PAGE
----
Pakistan and the Taliban
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The bloody showdown at the Red Mosque in Islamabad is evidence that Islamic extremists are increasing their power in Pakistan. The Bush Administration continues to support President Pervez Musharraf, but is he a credible ally in the war on terror? Also, Homeland Security Chief Chertoff's "gut feeling" about an imminent terror attack and, on Reporter's Notebook, the former Surgeon General of the United States accuses the Bush Administration of political interference.
Photo: Aamir Qureshi/AFP/Getty Images
Chertoff's 'Gut Feeling' about a Possible Terrorist Attack ()
Michael Chertoff has created a furor by telling the Chicago Tribune editorial board he has a "gut feeling" that the US could face a terror attack this summer. However, the Secretary of Homeland Security refused to be more specific, and has not increased the color-coded alert level or told possible first-responders to be prepared. Bruce Hoffman, who studied terrorism at Rand, is Professor of the Security Studies program at Georgetown University.
The Storming of the Red Mosque, Pakistani Democracy and General Musharraf ()
The bloody siege against the Red Mosque is over, but it took an elite combat force 36 hours to overcome extremists dug into the compound, which lies in the heart of the capital city of Islamabad, and there are ominous signs of the spread of Islamic extremism in Pakistan. The official death toll is more than 80 and includes pro-Taliban cleric Abdul Rashid Ghazi, who welcomed "martyrdom" in a TV interview before he was killed. Critics of President Pervez Musharraf are saying he could have avoided the bloody confrontation by taking firm action six months ago. Musharraf has promised to crack down on schools that preach violence, but allowed an armed camp in the heart of the capital. Is the government too weak to enforce its will or does Musharraf need support from religious parties to stay in office? Is he a real American ally in the war on terror, or will continued association damage US prestige and credibility?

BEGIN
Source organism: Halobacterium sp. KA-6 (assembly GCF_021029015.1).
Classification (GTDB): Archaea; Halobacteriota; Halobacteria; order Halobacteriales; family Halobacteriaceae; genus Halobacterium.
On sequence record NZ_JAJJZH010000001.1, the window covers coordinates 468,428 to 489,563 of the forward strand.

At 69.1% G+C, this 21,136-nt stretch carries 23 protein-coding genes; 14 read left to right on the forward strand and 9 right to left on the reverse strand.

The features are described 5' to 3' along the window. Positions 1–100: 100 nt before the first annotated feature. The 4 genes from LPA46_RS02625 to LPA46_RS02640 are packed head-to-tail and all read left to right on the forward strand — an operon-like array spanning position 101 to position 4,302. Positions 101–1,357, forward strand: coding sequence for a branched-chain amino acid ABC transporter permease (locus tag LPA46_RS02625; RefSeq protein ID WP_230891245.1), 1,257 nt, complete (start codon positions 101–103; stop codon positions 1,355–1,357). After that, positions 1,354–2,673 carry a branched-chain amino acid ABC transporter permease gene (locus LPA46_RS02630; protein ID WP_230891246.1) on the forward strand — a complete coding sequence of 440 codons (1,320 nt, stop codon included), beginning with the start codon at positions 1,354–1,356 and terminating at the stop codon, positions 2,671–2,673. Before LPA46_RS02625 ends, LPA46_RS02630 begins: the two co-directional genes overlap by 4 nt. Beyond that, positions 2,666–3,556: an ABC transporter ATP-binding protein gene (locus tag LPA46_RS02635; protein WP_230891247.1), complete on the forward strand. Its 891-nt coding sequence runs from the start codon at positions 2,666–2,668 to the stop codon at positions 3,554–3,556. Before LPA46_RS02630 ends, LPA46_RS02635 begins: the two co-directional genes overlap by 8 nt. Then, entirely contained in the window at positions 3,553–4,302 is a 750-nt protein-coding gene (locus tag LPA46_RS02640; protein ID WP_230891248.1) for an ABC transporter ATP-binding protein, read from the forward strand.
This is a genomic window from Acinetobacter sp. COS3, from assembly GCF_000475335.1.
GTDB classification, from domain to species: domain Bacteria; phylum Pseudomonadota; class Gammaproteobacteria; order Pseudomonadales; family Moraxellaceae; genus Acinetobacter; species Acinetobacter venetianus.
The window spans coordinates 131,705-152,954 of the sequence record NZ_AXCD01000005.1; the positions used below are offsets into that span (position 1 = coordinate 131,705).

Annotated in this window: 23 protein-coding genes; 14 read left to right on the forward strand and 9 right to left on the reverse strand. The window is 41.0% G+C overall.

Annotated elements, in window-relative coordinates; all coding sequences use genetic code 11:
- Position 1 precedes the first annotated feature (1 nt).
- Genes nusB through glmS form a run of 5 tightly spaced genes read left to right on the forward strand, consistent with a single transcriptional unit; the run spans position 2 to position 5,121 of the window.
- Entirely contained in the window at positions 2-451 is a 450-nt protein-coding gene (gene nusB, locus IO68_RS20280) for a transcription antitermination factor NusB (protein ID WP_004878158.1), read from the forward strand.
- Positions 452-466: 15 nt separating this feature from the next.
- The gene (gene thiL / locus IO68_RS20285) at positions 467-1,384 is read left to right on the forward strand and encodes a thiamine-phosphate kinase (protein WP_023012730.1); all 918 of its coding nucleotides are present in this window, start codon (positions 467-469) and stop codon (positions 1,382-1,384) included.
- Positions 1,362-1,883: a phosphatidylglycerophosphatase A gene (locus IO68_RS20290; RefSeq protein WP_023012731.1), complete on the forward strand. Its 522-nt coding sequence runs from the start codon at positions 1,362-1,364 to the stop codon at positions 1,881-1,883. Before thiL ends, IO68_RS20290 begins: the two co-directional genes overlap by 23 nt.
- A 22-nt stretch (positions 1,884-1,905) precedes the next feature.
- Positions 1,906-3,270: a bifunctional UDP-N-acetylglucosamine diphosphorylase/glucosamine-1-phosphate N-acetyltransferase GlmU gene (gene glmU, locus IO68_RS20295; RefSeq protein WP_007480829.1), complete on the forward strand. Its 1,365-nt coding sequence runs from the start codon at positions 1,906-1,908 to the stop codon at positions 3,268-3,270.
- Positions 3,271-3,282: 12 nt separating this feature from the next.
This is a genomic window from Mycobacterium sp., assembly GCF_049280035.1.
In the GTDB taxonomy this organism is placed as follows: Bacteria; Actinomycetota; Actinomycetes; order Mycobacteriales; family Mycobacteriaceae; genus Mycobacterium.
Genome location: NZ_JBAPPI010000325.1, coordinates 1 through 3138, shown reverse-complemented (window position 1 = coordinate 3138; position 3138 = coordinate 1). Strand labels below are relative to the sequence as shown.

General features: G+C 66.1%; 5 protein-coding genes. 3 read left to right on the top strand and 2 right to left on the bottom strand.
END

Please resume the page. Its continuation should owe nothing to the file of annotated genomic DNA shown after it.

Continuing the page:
Former Surgeon General Says Administration Censored Him ()
President Bush's choice as the next Surgeon General will face a Senate committee tomorrow. Meantime, his predecessor has told a House panel that Administration officials tried to weaken or suppress public health reports because of political considerations. Dr. Richard Carmona, who won two purple hearts in Vietnam and led the SWAT team in Pima County, Arizona before serving as US Surgeon General from 2002 to 2006. Carmona, who was not reappointed, told Congress yesterday that he faced more political interference that the six doctors who preceded him. Mary Agnes Carey is Associate Editor for the HealthBeat at Congressional Quarterly.
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